cross posting on suggestion of @hpy →
This is a little off-course but seeing commons booking, wanted to share this also (my neighbor is the maintainer, and we use it in our cohousing community) –
The App for Community
It’s basically a way to manage meals, things, spaces, and shared stuff within a community. Built in Ruby on a modern framework, and (knowing Tom) probably well organized and documented code.
We use it for all our meals and our whole work system (which is quite complex), as do the two neighboring communities. @nanocastro maybe useful for you guys if you have a community. Fully open source, host yourself or use the hosted version.
Probably the most underappreciated code I know of
Quick thought that - in addition to the other things we’ve discussed in this thread - we should ideally also pay for the GOSH Flickr account and use it as a place for all our photos and videos, unless we can find a fully open source replacement that includes the same functionality.
Translation came up in the Panama Gathering onboarding call today. One 100% open source tool is LibreTranslate (GitHub repository). Just putting it here for the record.
Another note in response to some conversations we had at GOSH 2022 in Panama, i.e. Big Tech-free email providers.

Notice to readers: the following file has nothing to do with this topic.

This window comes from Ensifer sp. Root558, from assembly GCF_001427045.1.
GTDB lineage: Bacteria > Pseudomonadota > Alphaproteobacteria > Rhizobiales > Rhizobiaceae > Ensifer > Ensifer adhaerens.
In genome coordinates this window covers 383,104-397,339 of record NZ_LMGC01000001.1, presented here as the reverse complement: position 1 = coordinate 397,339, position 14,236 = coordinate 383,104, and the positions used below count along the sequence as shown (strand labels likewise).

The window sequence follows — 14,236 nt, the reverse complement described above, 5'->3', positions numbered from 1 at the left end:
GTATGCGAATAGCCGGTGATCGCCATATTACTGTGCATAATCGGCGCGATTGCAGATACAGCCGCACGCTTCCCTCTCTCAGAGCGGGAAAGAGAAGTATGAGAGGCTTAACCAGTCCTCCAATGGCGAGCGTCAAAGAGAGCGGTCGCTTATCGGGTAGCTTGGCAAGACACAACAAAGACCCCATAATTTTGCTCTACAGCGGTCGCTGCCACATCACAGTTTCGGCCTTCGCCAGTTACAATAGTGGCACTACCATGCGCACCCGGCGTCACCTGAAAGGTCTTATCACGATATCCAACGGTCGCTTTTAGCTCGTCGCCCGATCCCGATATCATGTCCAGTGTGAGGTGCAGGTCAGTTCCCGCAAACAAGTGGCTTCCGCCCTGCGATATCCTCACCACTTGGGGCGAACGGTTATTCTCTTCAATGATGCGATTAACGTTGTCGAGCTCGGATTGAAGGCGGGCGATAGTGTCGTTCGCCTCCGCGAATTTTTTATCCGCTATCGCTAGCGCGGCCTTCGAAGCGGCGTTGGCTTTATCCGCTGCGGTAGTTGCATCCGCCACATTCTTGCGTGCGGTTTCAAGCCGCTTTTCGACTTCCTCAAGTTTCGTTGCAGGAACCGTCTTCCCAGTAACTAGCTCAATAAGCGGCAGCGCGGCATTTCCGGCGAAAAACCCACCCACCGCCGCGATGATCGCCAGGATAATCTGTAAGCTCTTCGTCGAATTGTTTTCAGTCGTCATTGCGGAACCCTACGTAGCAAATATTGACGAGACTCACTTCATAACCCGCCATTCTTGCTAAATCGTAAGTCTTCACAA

This is a difficult and complicated topic, AFAIK there are no “perfect” options that tick all of these boxes: fully open source stack; good privacy; low/zero cost; and not based in a 14 Eyes country which has spying & surveillance agreements with the US.
But FWIW, these are some I am aware of which are relatively much better than Google, Microsoft, Apple, etc.:
Posteo - Supportive of and uses lots of open source software in its infrastructure; runs on 100% renewable energy; based on Germany (with the pros and cons that come with it); starts at EUR 1 per month and can pay anonymously with physical cash. I use this.
Migadu - Good privacy reputation; dedication to avoiding vendor lock-in; based in Switzerland; requires you to bring your own custom domain (i.e. they don’t provide
*@migadu.com email addresses) which can be a good thing; starts at USD 19 per year. I appreciate that they have a very honest pros and cons page.
Disroot - A non-profit collective (cooperative?) based in the Netherlands; exclusively uses 100% open source software and contributes code to the community (the only email service I know of that does this); custom domain possible; starts at EUR 0; their organisation is fairly new and IMO not super stable yet. I have an account here.
SDF Public Access UNIX System - 99% open source; 30+ years old non-profit tech collective based in the US, generous storage for USD 36 per year with email + Nextcloud + lots of nerdy tools. However, the sign up and set up process is also 30+ years old and involves lots of archaic commands in a terminal through an SSH connection. If you don’t know what that means, then it’s a very high learning curve! Completely run by volunteers, and there are occasional outages.